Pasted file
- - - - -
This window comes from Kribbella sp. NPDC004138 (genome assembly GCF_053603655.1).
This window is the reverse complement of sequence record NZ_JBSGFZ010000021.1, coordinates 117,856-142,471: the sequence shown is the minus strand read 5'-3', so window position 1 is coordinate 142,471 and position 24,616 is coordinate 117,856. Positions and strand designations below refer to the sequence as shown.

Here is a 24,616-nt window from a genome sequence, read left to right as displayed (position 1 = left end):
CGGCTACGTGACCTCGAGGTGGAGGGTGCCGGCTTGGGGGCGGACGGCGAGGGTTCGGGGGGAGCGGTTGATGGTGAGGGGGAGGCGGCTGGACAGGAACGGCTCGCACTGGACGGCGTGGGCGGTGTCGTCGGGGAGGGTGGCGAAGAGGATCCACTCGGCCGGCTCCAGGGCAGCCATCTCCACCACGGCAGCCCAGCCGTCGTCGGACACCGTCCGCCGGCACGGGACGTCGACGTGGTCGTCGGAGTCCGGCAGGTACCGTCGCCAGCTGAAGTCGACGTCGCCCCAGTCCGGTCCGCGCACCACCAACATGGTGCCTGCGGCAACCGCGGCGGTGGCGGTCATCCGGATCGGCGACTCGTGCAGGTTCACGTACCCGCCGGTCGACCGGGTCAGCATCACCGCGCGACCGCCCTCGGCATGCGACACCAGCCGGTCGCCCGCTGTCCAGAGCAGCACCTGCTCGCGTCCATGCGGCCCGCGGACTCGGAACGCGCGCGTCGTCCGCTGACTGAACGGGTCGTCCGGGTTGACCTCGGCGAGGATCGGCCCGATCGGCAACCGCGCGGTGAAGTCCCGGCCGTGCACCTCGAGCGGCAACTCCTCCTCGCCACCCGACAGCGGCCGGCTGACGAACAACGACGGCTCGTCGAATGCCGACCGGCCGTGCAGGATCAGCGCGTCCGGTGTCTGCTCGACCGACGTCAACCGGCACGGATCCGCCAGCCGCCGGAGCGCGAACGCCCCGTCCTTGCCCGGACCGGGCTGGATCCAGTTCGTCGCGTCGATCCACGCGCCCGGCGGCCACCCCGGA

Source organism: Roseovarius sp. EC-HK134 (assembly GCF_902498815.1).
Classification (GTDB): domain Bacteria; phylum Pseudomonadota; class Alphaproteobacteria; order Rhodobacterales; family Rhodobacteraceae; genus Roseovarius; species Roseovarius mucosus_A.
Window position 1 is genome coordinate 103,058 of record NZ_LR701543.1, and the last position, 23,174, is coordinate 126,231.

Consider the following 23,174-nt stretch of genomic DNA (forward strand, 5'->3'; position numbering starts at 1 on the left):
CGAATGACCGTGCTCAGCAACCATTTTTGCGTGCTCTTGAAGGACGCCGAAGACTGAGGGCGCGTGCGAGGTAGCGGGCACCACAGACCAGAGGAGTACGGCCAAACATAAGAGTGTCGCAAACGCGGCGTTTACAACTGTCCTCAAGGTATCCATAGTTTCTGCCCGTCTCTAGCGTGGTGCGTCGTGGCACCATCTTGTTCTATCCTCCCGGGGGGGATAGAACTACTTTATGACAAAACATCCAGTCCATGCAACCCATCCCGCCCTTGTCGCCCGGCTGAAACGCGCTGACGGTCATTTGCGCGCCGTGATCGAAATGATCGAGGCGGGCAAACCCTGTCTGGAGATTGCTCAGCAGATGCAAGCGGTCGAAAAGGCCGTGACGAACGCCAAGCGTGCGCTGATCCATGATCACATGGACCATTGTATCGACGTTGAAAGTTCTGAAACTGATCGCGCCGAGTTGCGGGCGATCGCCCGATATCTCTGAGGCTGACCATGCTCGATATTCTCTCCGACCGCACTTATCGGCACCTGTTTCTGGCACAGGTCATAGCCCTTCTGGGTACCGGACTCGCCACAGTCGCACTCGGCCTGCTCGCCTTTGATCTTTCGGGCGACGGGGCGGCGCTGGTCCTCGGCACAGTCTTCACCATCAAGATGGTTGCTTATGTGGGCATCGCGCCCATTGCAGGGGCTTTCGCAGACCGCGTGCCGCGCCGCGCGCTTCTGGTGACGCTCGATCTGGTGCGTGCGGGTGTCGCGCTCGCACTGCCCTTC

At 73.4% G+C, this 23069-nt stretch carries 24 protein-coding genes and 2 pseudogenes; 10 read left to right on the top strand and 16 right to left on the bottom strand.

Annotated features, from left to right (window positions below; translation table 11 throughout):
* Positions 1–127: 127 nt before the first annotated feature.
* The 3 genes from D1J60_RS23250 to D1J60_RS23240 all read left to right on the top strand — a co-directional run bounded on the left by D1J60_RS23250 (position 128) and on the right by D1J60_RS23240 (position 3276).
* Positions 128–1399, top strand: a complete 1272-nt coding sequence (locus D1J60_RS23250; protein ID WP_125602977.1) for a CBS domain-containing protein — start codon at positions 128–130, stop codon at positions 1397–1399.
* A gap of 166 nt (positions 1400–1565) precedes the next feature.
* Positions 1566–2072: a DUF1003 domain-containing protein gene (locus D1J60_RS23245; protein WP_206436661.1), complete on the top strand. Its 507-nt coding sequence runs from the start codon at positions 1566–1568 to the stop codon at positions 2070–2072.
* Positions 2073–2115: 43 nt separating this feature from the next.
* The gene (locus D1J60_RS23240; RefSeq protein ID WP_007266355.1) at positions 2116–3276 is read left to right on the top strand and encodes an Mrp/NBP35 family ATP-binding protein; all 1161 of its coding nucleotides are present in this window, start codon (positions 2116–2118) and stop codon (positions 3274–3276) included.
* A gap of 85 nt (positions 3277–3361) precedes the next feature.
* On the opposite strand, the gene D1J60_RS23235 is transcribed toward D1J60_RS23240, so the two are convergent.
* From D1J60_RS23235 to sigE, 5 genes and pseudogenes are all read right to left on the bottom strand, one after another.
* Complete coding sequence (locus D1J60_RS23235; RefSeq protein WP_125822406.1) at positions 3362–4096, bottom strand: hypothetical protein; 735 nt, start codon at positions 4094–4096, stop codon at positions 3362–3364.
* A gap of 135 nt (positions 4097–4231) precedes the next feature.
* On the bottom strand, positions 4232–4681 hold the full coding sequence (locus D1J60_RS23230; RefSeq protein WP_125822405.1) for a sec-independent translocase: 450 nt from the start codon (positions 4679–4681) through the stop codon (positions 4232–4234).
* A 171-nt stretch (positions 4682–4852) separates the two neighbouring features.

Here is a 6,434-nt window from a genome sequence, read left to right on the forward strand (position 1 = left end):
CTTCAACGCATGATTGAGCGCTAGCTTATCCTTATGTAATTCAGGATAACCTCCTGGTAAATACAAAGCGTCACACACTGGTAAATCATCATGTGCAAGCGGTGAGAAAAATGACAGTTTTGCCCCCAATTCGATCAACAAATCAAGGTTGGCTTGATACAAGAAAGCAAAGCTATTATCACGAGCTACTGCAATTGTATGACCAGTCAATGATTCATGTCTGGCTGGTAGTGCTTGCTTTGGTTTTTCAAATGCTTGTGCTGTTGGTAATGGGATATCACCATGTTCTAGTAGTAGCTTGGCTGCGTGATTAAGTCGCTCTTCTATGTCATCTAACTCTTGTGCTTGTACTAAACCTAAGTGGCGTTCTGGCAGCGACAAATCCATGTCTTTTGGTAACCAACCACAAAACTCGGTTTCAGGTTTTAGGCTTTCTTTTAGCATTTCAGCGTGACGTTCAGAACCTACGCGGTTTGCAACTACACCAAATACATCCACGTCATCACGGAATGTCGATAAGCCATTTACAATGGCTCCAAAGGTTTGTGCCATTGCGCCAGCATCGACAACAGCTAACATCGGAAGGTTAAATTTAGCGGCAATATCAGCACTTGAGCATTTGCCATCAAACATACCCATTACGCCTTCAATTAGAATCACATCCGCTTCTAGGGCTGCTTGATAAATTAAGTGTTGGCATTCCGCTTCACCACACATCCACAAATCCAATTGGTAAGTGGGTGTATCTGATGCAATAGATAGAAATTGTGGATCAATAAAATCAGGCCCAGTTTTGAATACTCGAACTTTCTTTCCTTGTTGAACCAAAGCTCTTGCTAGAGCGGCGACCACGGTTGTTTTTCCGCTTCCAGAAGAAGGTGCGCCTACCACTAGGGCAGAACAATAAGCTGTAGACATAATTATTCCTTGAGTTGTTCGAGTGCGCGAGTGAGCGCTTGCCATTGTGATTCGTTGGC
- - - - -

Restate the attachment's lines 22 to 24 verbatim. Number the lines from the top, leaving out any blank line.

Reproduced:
* Complete coding sequence (locus D1J60_RS23235; RefSeq protein WP_125822406.1) at positions 3362–4096, bottom strand: hypothetical protein; 735 nt, start codon at positions 4094–4096, stop codon at positions 3362–3364.
* A gap of 135 nt (positions 4097–4231) precedes the next feature.
* On the bottom strand, positions 4232–4681 hold the full coding sequence (locus D1J60_RS23230; RefSeq protein WP_125822405.1) for a sec-independent translocase: 450 nt from the start codon (positions 4679–4681) through the stop codon (positions 4232–4234).